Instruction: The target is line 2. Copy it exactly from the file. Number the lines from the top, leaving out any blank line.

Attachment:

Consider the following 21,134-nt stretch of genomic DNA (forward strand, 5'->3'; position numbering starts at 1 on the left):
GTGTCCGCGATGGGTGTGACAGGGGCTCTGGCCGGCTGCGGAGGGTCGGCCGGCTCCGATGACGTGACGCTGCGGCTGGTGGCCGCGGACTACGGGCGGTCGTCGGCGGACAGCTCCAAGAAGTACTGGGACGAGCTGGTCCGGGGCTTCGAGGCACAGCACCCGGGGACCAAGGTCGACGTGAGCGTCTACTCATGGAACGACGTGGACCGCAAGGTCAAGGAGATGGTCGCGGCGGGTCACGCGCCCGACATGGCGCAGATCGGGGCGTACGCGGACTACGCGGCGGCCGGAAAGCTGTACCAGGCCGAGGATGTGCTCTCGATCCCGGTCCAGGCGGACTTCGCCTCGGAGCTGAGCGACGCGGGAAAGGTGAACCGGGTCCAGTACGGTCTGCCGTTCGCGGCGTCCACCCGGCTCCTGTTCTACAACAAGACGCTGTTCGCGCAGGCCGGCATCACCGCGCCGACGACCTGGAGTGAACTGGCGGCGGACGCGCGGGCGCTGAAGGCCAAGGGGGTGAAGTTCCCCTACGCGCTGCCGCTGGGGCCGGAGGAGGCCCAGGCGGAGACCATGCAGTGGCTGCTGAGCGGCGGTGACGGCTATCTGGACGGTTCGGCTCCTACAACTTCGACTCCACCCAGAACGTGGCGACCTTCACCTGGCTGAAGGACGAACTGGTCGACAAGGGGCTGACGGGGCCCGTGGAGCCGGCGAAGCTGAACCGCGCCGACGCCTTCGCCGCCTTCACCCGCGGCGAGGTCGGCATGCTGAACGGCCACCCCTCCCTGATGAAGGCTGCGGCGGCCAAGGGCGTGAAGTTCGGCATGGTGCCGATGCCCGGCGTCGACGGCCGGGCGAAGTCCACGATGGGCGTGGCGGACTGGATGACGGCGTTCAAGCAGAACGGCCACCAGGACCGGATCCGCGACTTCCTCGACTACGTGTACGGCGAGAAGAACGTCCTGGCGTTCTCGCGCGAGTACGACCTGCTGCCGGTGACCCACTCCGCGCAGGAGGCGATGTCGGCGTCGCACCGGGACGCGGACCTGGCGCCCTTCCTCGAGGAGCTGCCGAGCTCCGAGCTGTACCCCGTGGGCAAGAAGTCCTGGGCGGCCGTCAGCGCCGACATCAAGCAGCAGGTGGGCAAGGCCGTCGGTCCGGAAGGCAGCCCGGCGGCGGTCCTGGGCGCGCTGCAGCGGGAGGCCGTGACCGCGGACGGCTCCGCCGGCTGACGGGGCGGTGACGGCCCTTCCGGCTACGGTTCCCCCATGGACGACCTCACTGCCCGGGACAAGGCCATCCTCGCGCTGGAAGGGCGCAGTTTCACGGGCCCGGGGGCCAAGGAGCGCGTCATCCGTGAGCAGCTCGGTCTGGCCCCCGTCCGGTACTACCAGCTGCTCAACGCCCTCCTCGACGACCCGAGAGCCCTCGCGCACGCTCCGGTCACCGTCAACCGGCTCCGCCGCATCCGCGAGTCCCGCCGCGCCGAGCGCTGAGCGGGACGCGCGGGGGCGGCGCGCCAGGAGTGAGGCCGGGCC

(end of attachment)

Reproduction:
GTGTCCGCGATGGGTGTGACAGGGGCTCTGGCCGGCTGCGGAGGGTCGGCCGGCTCCGATGACGTGACGCTGCGGCTGGTGGCCGCGGACTACGGGCGGTCGTCGGCGGACAGCTCCAAGAAGTACTGGGACGAGCTGGTCCGGGGCTTCGAGGCACAGCACCCGGGGACCAAGGTCGACGTGAGCGTCTACTCATGGAACGACGTGGACCGCAAGGTCAAGGAGATGGTCGCGGCGGGTCACGCGCCCGACATGGCGCAGATCGGGGCGTACGCGGACTACGCGGCGGCCGGAAAGCTGTACCAGGCCGAGGATGTGCTCTCGATCCCGGTCCAGGCGGACTTCGCCTCGGAGCTGAGCGACGCGGGAAAGGTGAACCGGGTCCAGTACGGTCTGCCGTTCGCGGCGTCCACCCGGCTCCTGTTCTACAACAAGACGCTGTTCGCGCAGGCCGGCATCACCGCGCCGACGACCTGGAGTGAACTGGCGGCGGACGCGCGGGCGCTGAAGGCCAAGGGGGTGAAGTTCCCCTACGCGCTGCCGCTGGGGCCGGAGGAGGCCCAGGCGGAGACCATGCAGTGGCTGCTGAGCGGCGGTGACGGCTATCTGGACGGTTCGGCTCCTACAACTTCGACTCCACCCAGAACGTGGCGACCTTCACCTGGCTGAAGGACGAACTGGTCGACAAGGGGCTGACGGGGCCCGTGGAGCCGGCGAAGCTGAACCGCGCCGACGCCTTCGCCGCCTTCACCCGCGGCGAGGTCGGCATGCTGAACGGCCACCCCTCCCTGATGAAGGCTGCGGCGGCCAAGGGCGTGAAGTTCGGCATGGTGCCGATGCCCGGCGTCGACGGCCGGGCGAAGTCCACGATGGGCGTGGCGGACTGGATGACGGCGTTCAAGCAGAACGGCCACCAGGACCGGATCCGCGACTTCCTCGACTACGTGTACGGCGAGAAGAACGTCCTGGCGTTCTCGCGCGAGTACGACCTGCTGCCGGTGACCCACTCCGCGCAGGAGGCGATGTCGGCGTCGCACCGGGACGCGGACCTGGCGCCCTTCCTCGAGGAGCTGCCGAGCTCCGAGCTGTACCCCGTGGGCAAGAAGTCCTGGGCGGCCGTCAGCGCCGACATCAAGCAGCAGGTGGGCAAGGCCGTCGGTCCGGAAGGCAGCCCGGCGGCGGTCCTGGGCGCGCTGCAGCGGGAGGCCGTGACCGCGGACGGCTCCGCCGGCTGACGGGGCGGTGACGGCCCTTCCGGCTACGGTTCCCCCATGGACGACCTCACTGCCCGGGACAAGGCCATCCTCGCGCTGGAAGGGCGCAGTTTCACGGGCCCGGGGGCCAAGGAGCGCGTCATCCGTGAGCAGCTCGGTCTGGCCCCCGTCCGGTACTACCAGCTGCTCAACGCCCTCCTCGACGACCCGAGAGCCCTCGCGCACGCTCCGGTCACCGTCAACCGGCTCCGCCGCATCCGCGAGTCCCGCCGCGCCGAGCGCTGAGCGGGACGCGCGGGGGCGGCGCGCCAGGAGTGAGGCCGGGCC